In young men sperm telomere length is related to sperm number and parental age.

A. Ferlin, E. Rampazzo, M. S. Rocca, S. Keppel, A. C. Frigo, A. De Rossi, C. Foresta

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Abstract

What are the relationships between telomere lengths in leukocytes and sperm, sperm count and parents' age at conception in a group of apparently healthy subjects of the same age? Sperm telomere length (STL) is related to sperm count, it is lower in oligozoospermic than in normozoospermic men and it is directly related to parents' age at conception. Leukocyte telomere length (LTL) decreases with age but STL increases and offspring of older fathers tend to have longer leukocyte telomeres. Only one study analyzed STL in relation to male fertility, and reported shorter telomeres in infertile versus fertile men. No data have been reported on STL in relation to parents' age at conception. Prospective study conducted from January to December 2012 of 18-19-year-old high school students. The volunteers were 81 apparently healthy subjects, including 61 with normozoospermia and 20 with idiopathic oligozoospermia. Leukocyte and sperm telomere length were measured by real-time PCR. Data were analyzed for determining the relationships between LTL, STL, sperm count and parents' age at conception. Sperm and leukocyte telomere length were strongly correlated, but STL was significantly longer. A significant positive correlation between STL and total sperm number was found. STL was significantly lower in oligozoospermic than in normozoospermic men. Finally, we found a significant positive relationship between maternal age and both leukocyte and sperm telomere length and a significant positive relation between paternal age and STL in the offspring. The relative contributions of mothers' and fathers' ages to their offspring's telomere length could not be determined because of the high correlation between paternal and maternal ages. Although consistent with previous findings, this is the first study on telomere length in oligo- and normozoospermic men and included a relatively low number of subjects. Our study was also restricted to young (18-19 year old) men, so future studies should determine whether our findings can be generalized to men at ages typically encountered at fertility centers. Future studies should also try to determine the possible effect of abstinence time and frequency of ejaculation with STL. Our study sheds new light on the association between STL and sperm count and on the inheritance of telomere length (in leukocytes and sperm) in relation to the parents' age at conception. Additional studies are needed to confirm these observations, to clarify if the association between shorter STL and damaged spermatogenesis represents a pathophysiological link, and to determine the effect on offspring telomere length of assisted reproduction techniques performed on couples of advanced age or where the man is oligozoospermic. This work was supported by the Italian Ministry of University and Research (grant no. 2009AMPA9C to C.F.) and Padova University (grant 2010 to A.D.R.). The authors have no competing interests to declare.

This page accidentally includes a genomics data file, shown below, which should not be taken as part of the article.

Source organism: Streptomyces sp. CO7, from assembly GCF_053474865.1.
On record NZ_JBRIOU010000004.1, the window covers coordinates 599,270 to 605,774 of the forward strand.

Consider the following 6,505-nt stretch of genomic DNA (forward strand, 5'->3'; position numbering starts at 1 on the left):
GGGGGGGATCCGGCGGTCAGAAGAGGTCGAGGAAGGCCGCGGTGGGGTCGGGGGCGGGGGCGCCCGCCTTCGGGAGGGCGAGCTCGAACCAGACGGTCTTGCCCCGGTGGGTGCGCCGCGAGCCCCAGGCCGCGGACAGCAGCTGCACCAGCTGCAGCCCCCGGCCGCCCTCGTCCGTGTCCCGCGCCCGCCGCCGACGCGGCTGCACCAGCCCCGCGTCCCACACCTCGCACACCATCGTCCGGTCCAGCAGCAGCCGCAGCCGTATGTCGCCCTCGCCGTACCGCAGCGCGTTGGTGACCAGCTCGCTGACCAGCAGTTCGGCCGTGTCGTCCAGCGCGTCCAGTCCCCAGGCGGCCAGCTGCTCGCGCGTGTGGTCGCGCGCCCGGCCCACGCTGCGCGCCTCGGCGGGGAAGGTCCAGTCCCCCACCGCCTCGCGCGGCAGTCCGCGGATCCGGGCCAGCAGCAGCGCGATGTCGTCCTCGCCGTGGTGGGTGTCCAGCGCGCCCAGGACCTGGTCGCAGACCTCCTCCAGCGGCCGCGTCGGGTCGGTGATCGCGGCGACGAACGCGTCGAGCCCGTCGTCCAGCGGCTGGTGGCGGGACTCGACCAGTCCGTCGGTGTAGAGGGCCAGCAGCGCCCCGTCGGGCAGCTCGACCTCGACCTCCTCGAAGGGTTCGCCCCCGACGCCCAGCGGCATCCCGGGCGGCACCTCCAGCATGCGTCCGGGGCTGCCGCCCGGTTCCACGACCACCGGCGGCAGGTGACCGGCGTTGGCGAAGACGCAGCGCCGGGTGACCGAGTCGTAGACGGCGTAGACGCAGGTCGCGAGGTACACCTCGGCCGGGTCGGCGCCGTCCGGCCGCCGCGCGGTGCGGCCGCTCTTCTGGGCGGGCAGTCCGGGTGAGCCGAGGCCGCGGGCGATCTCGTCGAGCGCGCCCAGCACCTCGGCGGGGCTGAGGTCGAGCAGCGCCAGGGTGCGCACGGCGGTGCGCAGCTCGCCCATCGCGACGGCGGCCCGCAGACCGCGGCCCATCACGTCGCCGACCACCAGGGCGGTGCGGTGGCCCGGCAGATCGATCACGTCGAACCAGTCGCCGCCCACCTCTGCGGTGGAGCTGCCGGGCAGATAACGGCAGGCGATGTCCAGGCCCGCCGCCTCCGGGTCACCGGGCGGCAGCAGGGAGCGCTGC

Original languageEnglish
Pages (from-to)3370-3376
Number of pages7
JournalHuman Reproduction
Volume28
Issue number12
Publication statusPublished - Dec 2013

ASJC Scopus subject areas

  • Medicine(all)

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